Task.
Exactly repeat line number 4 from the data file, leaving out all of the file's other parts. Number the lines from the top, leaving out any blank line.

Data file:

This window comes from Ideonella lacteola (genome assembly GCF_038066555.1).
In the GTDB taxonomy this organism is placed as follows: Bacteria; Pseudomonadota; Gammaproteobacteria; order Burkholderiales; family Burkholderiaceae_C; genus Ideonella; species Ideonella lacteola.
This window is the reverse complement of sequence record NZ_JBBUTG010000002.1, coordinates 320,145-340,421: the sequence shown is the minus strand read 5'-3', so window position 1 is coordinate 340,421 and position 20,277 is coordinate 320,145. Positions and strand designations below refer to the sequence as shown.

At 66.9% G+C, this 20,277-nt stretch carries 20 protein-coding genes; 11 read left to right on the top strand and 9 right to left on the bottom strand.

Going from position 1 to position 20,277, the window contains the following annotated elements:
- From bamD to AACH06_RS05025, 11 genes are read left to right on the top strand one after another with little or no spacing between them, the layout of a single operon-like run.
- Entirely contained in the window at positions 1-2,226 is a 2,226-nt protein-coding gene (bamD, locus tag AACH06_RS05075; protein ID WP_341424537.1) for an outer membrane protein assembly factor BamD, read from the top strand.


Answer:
At 66.9% G+C, this 20,277-nt stretch carries 20 protein-coding genes; 11 read left to right on the top strand and 9 right to left on the bottom strand.